Since Toronto Mayor Rob Ford became embroiled in a crack scandal, one of his fiercest critics has been sneaking around late at night and spray-painting the mayor’s face on a smoking crack pipe.

Ford reportedly appears to be smoking crack cocaine in the presence of drug dealers in a video that was being shopped around to media outlets, though the CBC has not seen the video and cannot verify its contents.

That hasn't stopped Spud, one of the city’s most prolific graffiti artists, from incorporating the scandal into his work. Spud, who agreed to be interviewed only if he could remain anonymous and cover his face throughout a meeting in the dark end of a Toronto bar, has created hundreds of images critical of the mayor since Ford took office in 2010 and declared war on graffiti.

"It hit personal, so I took it to another level," the artist told CBC News.

"I’m stabbing him with little needles here and there, little art pieces around the city … I’ll keep doing his face until he’s out of office."

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Toronto graffiti artist Spud says he'll keep putting up images of the mayor until he's no longer in office. (John Rieti/CBC)

When Ford took on graffiti, he all but guaranteed the city’s artists (many would call them vandals) would put his face on the walls he wanted to keep clean. Even as Ford’s administration vigorously applies its graffiti bylaw to force business to clean up their walls, the city seemingly can’t keep up.

In one end of downtown, artist Deadboy pasted a zany image of Rob Ford and his brother Doug as Tweedledee and Tweedledum; in another alleyway an artist created Fordzilla – a bulbous monster bent on munching streetcars and bicycles; and Eryn Hill created a stencil of the mayor’s face accompanied with the text "Remove me."

Spud has created a fair amount of Ford graffiti. The mayor's image, though he’s somewhat reluctant to admit it, is his thing.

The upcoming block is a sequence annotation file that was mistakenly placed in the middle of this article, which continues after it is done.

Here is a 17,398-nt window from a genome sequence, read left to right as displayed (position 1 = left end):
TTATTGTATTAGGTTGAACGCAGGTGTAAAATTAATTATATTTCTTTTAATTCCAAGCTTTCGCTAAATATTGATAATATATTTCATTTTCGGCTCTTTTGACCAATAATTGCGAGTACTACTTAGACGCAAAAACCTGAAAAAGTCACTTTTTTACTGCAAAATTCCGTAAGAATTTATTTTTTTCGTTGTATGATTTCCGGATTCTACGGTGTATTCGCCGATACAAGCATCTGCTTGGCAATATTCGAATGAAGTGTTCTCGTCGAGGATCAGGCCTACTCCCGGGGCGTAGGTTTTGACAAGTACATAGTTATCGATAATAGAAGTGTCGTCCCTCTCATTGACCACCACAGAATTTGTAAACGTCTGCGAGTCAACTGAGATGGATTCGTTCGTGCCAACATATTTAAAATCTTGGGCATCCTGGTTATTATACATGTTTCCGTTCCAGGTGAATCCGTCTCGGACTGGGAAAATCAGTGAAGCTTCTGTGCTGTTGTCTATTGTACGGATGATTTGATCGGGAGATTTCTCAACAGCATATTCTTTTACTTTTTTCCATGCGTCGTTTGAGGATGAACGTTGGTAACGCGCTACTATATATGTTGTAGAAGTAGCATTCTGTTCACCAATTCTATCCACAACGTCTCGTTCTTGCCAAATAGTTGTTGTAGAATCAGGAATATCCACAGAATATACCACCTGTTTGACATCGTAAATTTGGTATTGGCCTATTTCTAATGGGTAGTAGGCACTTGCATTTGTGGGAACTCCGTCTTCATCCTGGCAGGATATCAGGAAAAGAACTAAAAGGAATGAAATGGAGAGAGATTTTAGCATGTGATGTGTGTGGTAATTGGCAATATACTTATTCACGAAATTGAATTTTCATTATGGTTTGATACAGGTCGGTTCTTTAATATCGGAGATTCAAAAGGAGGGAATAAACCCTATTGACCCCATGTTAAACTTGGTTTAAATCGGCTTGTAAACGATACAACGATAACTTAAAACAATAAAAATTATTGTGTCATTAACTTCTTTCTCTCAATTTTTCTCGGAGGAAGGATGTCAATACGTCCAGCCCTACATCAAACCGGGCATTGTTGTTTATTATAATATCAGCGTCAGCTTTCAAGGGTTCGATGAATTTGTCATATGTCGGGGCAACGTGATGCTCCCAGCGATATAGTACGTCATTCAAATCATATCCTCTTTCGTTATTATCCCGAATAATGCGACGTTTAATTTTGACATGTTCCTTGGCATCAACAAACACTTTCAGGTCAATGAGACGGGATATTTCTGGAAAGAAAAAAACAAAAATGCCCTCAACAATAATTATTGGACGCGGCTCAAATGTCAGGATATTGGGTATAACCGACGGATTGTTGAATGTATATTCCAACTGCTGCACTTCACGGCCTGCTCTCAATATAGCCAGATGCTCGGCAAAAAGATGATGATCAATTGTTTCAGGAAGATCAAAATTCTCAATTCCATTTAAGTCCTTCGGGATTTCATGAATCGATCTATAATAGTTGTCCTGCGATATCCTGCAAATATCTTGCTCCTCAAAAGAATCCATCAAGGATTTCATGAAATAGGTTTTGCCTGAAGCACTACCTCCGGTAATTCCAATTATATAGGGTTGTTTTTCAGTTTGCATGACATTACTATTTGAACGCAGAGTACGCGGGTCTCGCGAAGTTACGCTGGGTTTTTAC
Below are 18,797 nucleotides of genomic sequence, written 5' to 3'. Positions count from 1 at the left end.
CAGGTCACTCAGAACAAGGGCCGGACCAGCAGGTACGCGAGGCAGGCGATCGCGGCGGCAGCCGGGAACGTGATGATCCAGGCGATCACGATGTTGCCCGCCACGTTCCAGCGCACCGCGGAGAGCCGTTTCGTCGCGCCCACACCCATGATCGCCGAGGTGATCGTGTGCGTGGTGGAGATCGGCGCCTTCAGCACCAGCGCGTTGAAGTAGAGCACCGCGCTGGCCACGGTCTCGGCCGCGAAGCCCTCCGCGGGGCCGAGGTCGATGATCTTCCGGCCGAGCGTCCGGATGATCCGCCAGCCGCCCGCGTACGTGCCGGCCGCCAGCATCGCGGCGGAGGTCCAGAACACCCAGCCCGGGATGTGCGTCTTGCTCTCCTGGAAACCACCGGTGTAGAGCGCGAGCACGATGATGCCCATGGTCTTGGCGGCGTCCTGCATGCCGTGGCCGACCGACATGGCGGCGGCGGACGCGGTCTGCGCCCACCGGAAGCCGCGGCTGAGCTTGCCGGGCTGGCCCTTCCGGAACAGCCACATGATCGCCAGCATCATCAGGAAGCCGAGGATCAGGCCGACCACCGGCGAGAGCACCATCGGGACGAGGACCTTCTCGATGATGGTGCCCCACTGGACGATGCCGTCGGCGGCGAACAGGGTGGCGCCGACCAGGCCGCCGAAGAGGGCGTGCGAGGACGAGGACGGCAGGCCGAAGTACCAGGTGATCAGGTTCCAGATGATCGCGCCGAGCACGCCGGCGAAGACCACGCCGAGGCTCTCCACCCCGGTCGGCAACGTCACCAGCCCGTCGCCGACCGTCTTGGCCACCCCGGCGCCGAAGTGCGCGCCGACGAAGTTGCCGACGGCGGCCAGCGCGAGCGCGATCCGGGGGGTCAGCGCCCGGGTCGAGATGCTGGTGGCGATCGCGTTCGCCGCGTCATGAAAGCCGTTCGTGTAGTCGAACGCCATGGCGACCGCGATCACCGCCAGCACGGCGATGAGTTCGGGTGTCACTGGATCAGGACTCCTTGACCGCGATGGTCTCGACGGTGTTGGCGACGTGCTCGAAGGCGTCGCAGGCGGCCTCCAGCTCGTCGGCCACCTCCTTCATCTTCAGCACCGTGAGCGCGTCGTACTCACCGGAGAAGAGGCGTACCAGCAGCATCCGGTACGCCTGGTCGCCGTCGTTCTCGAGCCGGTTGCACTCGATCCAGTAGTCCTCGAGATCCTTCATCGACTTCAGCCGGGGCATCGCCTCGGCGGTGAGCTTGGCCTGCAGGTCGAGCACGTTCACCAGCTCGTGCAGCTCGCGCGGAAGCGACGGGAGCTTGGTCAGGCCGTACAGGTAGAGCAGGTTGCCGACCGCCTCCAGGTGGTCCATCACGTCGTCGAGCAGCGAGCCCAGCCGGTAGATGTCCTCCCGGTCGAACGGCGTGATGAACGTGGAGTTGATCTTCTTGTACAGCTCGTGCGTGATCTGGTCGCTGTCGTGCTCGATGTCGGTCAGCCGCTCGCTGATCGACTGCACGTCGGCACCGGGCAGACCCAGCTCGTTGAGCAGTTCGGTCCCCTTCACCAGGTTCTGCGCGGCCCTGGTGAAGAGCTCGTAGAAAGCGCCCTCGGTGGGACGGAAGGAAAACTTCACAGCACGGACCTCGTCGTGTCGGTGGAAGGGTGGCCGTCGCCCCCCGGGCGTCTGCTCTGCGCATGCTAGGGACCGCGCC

"Guys are looking at me now," Spud said. "There’s not another artist that’s going to come out and capitalize."

Just days after the crack scandal broke, there was Ford’s face on a crack pipe on a pillar near the city hall parking garage, cheekily accompanied by the text: "Spud does not condone the use of crack."

What would Ford think if he saw the piece? "He’d probably be pretty pissed," said Spud.

Documenting the mayhem

Street photographer Martin Reis has documented the explosion of Ford-related graffiti. "What I found interesting was this surge of Ford graffiti that sprung up," Reis said, adding that in over 10 years of photographing urban scenes he’s never once seen a depiction of David Miller, Toronto’s previous mayor.

Reis has seen so many Ford pieces he recently tried to turn his collection into an iPhone app (Apple rejected the app, Reis said, saying it was defamatory.) Because graffiti is temporary – property owners risk fines if they don’t keep their walls clean – photographs are all that’s left of a lot of Spud’s work.

"He’s incredibly prolific, and funny … it’s so in your face," Reis said.

His photographs, the result of a relentless search for new additions to the cityscape, document the range of Spud’s work (or, possibly, modifications other graffiti artists made to Spud’s Ford faces). There’s a giant Ford face covering an entire billboard, Ford as an oozing slime monster, Ford with devil horns, and sometimes there’s just text, reading: "Spud for mayor."

Ford as muse

Prize-winning artist Sean Martindale, who has curated some street art pieces for the Art Gallery of Ontario, isn’t surprised the city’s graffiti artists are taking on Ford’s latest scandal.

"He’s so absurd that he’s a ripe target for satire across the board," said Martindale, pointing out major U.S. shows like Late Night with Jimmy Fallon and Jon Stewart’s Daily Show have also mocked Ford during the drug scandal.

"Unfortunately for Toronto, it’s at our expense," he said.

Martindale draws a line between graffiti, which is traditionally focused on names and characters, and street art, which responds to current affairs. In many pieces of Ford street art, for example, Ford is seen holding up his middle finger – a link to a 2011 incident where he allegedly flipped off a mother and her daughter, a charge Ford denied.

Martindale says many of the Ford pieces are well done, but overall the mayor’s crackdown on graffiti has resulted in faster, uglier and more aggressive painting.

"If you shut down opportunities to do more developed work, you force people to do the quick, dirty work," Martindale said. "If people can take their time, they’ll do nicer stuff."

So when will it stop?

"I expect there will be more to come, especially if he stays in power," Martindale said. "If he were to step down, I think it will trickle out."

And what would Spud do without his muse, Ford? "I am more than just that face," said Spud, listing off his ambitions: more high-profile work, nicer work, painting even bigger walls in cities around the world. Ironically, Ford may be getting him closer to those goals. "It was meant to happen, I guess," Spud said, laughing at the idea.